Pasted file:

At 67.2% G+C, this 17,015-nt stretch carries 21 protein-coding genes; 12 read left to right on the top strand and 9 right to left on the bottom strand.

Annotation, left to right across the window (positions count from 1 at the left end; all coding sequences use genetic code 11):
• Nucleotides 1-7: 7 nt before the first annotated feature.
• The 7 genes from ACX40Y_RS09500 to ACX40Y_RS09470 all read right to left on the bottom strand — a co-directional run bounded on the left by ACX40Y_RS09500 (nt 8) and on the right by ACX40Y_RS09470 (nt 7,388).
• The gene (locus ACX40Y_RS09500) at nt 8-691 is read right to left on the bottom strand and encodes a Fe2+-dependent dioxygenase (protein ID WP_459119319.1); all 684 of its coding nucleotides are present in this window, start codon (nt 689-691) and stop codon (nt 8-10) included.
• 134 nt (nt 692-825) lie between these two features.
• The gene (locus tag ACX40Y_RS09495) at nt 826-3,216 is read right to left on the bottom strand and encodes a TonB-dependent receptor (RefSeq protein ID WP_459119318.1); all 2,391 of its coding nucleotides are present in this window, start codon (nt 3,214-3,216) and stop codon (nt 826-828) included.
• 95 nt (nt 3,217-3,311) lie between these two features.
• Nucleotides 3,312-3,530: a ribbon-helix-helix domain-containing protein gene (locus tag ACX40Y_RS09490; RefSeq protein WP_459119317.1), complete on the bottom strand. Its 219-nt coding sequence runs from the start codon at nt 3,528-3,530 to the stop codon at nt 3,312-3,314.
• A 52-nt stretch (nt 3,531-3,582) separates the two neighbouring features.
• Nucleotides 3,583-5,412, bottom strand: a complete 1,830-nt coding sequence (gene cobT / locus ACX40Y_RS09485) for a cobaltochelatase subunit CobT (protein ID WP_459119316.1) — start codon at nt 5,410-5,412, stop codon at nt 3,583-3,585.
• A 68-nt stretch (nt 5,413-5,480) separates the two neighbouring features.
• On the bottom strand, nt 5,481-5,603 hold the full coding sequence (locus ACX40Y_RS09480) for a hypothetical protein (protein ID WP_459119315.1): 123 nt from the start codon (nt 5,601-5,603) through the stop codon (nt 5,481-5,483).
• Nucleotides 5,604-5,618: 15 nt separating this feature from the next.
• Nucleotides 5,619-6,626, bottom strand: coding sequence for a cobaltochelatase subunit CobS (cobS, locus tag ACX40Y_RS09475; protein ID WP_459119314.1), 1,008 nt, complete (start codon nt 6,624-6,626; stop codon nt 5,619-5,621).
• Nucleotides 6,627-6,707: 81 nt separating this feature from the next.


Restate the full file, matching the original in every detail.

At 67.2% G+C, this 17,015-nt stretch carries 21 protein-coding genes; 12 read left to right on the top strand and 9 right to left on the bottom strand.

Annotation, left to right across the window (positions count from 1 at the left end; all coding sequences use genetic code 11):
• Nucleotides 1-7: 7 nt before the first annotated feature.
• The 7 genes from ACX40Y_RS09500 to ACX40Y_RS09470 all read right to left on the bottom strand — a co-directional run bounded on the left by ACX40Y_RS09500 (nt 8) and on the right by ACX40Y_RS09470 (nt 7,388).
• The gene (locus ACX40Y_RS09500) at nt 8-691 is read right to left on the bottom strand and encodes a Fe2+-dependent dioxygenase (protein ID WP_459119319.1); all 684 of its coding nucleotides are present in this window, start codon (nt 689-691) and stop codon (nt 8-10) included.
• 134 nt (nt 692-825) lie between these two features.
• The gene (locus tag ACX40Y_RS09495) at nt 826-3,216 is read right to left on the bottom strand and encodes a TonB-dependent receptor (RefSeq protein ID WP_459119318.1); all 2,391 of its coding nucleotides are present in this window, start codon (nt 3,214-3,216) and stop codon (nt 826-828) included.
• 95 nt (nt 3,217-3,311) lie between these two features.
• Nucleotides 3,312-3,530: a ribbon-helix-helix domain-containing protein gene (locus tag ACX40Y_RS09490; RefSeq protein WP_459119317.1), complete on the bottom strand. Its 219-nt coding sequence runs from the start codon at nt 3,528-3,530 to the stop codon at nt 3,312-3,314.
• A 52-nt stretch (nt 3,531-3,582) separates the two neighbouring features.
• Nucleotides 3,583-5,412, bottom strand: a complete 1,830-nt coding sequence (gene cobT / locus ACX40Y_RS09485) for a cobaltochelatase subunit CobT (protein ID WP_459119316.1) — start codon at nt 5,410-5,412, stop codon at nt 3,583-3,585.
• A 68-nt stretch (nt 5,413-5,480) separates the two neighbouring features.
• On the bottom strand, nt 5,481-5,603 hold the full coding sequence (locus ACX40Y_RS09480) for a hypothetical protein (protein ID WP_459119315.1): 123 nt from the start codon (nt 5,601-5,603) through the stop codon (nt 5,481-5,483).
• Nucleotides 5,604-5,618: 15 nt separating this feature from the next.
• Nucleotides 5,619-6,626, bottom strand: coding sequence for a cobaltochelatase subunit CobS (cobS, locus tag ACX40Y_RS09475; protein ID WP_459119314.1), 1,008 nt, complete (start codon nt 6,624-6,626; stop codon nt 5,619-5,621).
• Nucleotides 6,627-6,707: 81 nt separating this feature from the next.